Gaining forty million subscribers over the past four years, Netflix is an entertainment power player few of us have managed to avoid.
This technological hurricane has swept across the Western world with unparalleled force. What could be better than coming home after a long, hard day of lectures and devouring episode after episode of ‘House of Cards’, ‘Orange is the New Black’ or even ‘Sorority Girls Revenge’ (if this is your series of choice I promise not to judge). Gone are the days of DVD rental, slow buffering speeds and the dreaded practice of actually having to wait a week for the release of a much-anticipated series finale (the horror!). 2015 means that with just a few taps of the keyboard, the next episode will always be waiting for us. What could possibly be averse about this instant access to more films, series, documentaries and dramas than we could ever complete? Surely our access to culture has never been better.
Now, I’m not out to fight the Netflix giants: a noble quest to stop this worldwide phenomenon, myself against 40 million subscribers is perhaps a duty I’d prefer to tackle after my degree. An evening glass of wine and a Richard Curtis film is a combination I find difficult to surpass, so I’m not trying to guilt-trip you for finishing the latest series of ‘Mad Men’ more quickly than you’d care to admit.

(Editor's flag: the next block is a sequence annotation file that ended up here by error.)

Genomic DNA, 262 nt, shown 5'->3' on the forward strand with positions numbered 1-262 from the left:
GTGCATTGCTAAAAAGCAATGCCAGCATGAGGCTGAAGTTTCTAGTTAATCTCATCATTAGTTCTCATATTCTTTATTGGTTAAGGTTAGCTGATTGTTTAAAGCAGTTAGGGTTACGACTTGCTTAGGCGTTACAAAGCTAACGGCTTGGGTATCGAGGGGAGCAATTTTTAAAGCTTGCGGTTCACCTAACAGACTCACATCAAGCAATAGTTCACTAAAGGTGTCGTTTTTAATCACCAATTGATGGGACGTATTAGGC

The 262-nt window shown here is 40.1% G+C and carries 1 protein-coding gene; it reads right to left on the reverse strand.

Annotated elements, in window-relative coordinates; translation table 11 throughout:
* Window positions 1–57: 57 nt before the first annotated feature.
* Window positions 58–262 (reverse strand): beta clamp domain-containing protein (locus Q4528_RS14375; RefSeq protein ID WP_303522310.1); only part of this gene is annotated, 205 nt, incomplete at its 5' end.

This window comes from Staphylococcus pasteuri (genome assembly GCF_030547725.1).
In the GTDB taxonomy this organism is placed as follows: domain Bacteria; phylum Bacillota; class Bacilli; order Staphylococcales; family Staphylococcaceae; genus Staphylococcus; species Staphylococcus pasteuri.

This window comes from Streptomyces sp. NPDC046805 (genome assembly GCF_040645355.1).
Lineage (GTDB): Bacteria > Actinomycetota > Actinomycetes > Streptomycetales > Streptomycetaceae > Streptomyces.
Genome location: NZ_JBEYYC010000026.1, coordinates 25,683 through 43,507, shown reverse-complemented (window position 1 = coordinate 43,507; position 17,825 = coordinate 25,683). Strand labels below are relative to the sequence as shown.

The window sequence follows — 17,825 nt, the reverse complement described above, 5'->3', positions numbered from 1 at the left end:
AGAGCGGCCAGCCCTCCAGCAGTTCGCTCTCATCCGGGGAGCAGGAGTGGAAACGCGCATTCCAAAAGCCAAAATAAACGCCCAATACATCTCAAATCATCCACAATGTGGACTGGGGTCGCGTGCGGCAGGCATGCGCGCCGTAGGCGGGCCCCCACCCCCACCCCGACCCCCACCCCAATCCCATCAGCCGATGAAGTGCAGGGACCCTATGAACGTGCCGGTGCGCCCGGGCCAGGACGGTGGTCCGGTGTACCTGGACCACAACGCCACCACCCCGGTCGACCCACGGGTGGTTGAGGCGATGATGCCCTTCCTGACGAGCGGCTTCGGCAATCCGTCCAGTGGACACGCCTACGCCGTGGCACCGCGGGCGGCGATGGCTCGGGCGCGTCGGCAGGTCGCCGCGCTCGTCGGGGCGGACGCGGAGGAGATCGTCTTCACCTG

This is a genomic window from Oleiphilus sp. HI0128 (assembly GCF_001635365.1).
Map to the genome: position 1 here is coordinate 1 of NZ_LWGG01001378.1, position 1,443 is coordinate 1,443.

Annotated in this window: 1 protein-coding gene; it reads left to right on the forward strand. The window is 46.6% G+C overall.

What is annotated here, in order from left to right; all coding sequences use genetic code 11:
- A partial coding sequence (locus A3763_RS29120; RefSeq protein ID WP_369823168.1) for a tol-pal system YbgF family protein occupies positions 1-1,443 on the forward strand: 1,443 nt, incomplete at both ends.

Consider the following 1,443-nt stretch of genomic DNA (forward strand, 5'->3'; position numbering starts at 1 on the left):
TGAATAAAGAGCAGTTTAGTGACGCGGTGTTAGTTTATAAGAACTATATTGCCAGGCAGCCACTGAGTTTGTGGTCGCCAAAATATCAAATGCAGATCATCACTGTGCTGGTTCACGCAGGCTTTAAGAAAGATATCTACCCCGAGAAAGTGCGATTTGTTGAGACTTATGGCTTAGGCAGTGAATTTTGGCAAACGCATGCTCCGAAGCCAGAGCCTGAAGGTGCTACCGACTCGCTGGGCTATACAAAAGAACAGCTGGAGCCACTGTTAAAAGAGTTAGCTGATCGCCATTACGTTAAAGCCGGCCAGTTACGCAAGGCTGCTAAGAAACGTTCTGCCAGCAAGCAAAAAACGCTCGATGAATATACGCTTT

2015 means that with just a few stokes of the keyboard the next episode will always be ready for us.
Ok, maybe suggesting that Netflix sweeping the planet like a cultural natural disaster is a step too far; however, do we ever step back from our laptop screens long enough to acknowledge the effect this ‘on demand’ mentality is having on our society as a whole? Have we became a society that has no grander goal than convenience over everything, breeding a culture of impatience which we now appear to consider not a sin but a virtue?
I suggest we don’t completely scrap the old television model just yet. Perhaps some of the little joys in TV entertainment are worth waiting for. Take the shared excitement for the series finale of Sherlock, surely an hour of such high quality is worth the wait? Furthermore, when watching episode after episode, can we really appreciate the high quality acting, meticulously crafted set and the adrenaline rush of each plot twist and turn, when we can barely wait to click ‘watch another’.
Clearly there are many benefits of ‘Netflix-mania’; convenience, enjoyment and one click to instant relaxation and entertainment. However, the idealist in me whispers that television is an art, patience is a virtue, and perhaps we are in danger of merely consuming rather than enjoying this art.